Morosely, too-warm ocean water serves as breeding ground for the infamous deadly “red tide,” a bloom of single-celled organism that thrives in warmer waters, producing a neurotoxin called domoic acid, resulting in enormous numbers of sea lion fatalities and massive destruction of Dungeness crab fisheries and all kinds of other trouble.

Too-warm water also contributes to the collapse of bull kelp forests, which are the ocean’s equivalent of the tropical rain forest; meanwhile, purple urchins thrive and multiply in explosive fashion in the poisonous environment, devouring remaining plant life. Thereby, out-competing hapless red abalone, the shellfish that people love.

Collapsing food chains are evident up and down the Pacific Coast earmarked by large die offs of Cassin Auklets, a tiny seabird, as well as massive numbers of Common Murres. The sea lions and fur seals suffer from starvation and domoic acid poisoning. In early 2013 scientists declared the sea lion die-off an “unusual mortality event.”

Nursing sea lion mothers are unable to find enough forage like sardines and anchovies. Pups, searching for food, strand on beaches filled with curious sunbathers with a natural proclivity to cuddle the hapless cuties that could easily result in fierce attacks. As it happens, lifeguards run along sandy beaches warning beachcombers beware!

Still, wildlife die-offs are an ancient phenomenon, mentioned by Aristotle in his Historia Animalium (4th Century B.C.). In the U.S. in 1884, hundreds of tons of dead fish bellied up in lakes around Madison, Wisconsin. This knowledge of the past gives one pause when considering whether an all-out alarm is warranted this time around. After all, isn’t it nature’s way?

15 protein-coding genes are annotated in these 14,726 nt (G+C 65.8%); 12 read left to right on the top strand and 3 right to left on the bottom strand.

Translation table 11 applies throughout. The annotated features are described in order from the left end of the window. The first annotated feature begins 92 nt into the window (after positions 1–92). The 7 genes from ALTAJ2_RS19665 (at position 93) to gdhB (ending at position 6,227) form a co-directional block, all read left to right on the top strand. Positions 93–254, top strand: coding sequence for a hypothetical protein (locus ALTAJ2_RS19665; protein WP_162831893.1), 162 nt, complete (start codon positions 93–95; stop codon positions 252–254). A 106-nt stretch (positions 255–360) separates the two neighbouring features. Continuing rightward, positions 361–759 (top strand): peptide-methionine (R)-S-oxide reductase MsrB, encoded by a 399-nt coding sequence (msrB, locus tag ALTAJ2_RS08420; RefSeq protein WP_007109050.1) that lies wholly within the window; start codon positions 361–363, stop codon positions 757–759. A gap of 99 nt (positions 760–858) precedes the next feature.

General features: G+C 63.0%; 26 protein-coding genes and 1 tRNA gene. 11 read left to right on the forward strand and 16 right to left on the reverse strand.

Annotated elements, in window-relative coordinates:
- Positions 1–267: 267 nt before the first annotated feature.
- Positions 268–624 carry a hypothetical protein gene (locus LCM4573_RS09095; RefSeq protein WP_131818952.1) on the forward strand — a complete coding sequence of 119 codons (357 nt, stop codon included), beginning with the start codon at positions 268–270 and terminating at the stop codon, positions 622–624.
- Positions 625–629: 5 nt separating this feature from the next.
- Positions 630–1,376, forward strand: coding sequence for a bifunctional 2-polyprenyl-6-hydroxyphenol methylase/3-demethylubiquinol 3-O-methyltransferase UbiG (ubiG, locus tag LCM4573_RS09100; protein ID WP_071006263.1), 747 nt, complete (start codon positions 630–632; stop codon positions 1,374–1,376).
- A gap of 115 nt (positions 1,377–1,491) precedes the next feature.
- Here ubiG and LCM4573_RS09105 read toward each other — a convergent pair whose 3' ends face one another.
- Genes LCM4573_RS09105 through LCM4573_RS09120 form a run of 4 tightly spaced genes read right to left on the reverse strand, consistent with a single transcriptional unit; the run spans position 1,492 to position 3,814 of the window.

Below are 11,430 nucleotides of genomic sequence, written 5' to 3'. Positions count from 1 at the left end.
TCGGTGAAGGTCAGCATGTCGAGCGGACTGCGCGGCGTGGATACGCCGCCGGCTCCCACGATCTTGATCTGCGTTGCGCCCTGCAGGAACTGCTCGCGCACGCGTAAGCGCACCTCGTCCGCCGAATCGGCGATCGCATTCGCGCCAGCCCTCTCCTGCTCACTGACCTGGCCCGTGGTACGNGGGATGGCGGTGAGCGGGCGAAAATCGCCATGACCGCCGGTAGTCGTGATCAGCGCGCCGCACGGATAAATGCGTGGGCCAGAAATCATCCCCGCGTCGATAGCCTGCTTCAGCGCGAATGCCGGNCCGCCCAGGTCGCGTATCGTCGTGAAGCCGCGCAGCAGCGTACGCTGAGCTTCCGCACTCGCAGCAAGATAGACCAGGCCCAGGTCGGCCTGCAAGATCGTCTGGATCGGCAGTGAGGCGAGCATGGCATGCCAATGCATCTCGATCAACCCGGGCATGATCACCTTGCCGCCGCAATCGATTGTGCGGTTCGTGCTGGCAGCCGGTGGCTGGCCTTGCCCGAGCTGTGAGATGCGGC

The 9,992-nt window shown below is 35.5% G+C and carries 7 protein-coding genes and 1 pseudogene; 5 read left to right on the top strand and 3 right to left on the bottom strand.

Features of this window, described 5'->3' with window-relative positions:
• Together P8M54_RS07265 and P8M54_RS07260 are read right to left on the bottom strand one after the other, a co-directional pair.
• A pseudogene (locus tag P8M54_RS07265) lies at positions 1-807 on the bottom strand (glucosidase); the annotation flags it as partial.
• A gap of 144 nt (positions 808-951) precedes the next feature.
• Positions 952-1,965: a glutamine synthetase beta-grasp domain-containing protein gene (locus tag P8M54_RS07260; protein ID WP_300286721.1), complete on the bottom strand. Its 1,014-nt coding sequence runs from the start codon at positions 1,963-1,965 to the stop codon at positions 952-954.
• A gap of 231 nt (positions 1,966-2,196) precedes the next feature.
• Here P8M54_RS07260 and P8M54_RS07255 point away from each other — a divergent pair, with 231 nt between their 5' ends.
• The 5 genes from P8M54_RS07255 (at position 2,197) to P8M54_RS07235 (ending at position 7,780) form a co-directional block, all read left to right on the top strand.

No, this time it is different, much different. The all-out alarm is warranted with bells clanging! Yes, of course part of nature’s cycle over the eons involves wildlife die-offs. That’s nature, but nowadays nature is out-of-whack! Ring the bells; blast the sirens!

As published in Proceedings of the National Academy of Sciences (Recent Shifts in the Occurrence, Cause, and Magnitude of Animal Mass Events, Vol. 112, no. 4, Aug. 5, 2014) it was found that worldwide animal die-offs are increasing in both number and magnitude, even after statistically correcting for the fact that mass deaths are now more likely to be documented than in the past.

“Every biologist I spoke with who is researching mass-mortality events said that many wildlife die-offs today really could be signals of serious problems with the ecological fundamentals of the planet” (Source: J.B. MacKinnon, On Animal Deaths and Human Anxieties, The New Yorker, April 21, 2015). That is the worst possible news you can ever hear.

As for only one example amongst many, the typical number of bird deaths per reported die-off was about 100 in the 1940s. Today it is 10,000 and reported much more frequently than 75 years ago.

Bottom line, the ecosystem is under fierce attack, and it is real, very real indeed with too much global warming, too much ag runoff, too much heavy-duty massive overfishing, likely too much nuclear radiation, and deadly acidification caused by excessive CO2 concentrations (already damaging pteropods at the base of the marine food chain) as the ocean absorbs anthropogenic CO2 emissions from fossil fuels, similar to the upper atmospheric conundrum where 400+ ppm of CO2 (anything over 350 ppm leads to serious planetary trouble over time) is already heating up the planet as the ocean absorbs 90% of that heat. Thank your lucky stars for that… but only transitorily!

As stated by the Environmental Defense Fund: “Oceans are at the Brink”- For decades, the ocean has been absorbing carbon dioxide (CO2) dumped into the atmosphere by burning fossil fuels. It has absorbed a lot of the extra heat produced by elevated atmospheric carbon dioxide levels. But even the ocean has limits!

Going forward, how will the Trump administration confront this messy, possibly fatal and very complex situation, since fossil fuels are the main driver behind climate change/global warming?

Will the Trump administration initiate a nationwide renewable energy plan, similar to Communist China? Accordingly: (Michael Forsythe, China Aims to Spend at Least $360 Billion on Renewable Energy by 2020, New York Times, January 5, 2017)

More articles by:

Robert Hunziker lives in Los Angeles and can be reached at roberthunziker@icloud.com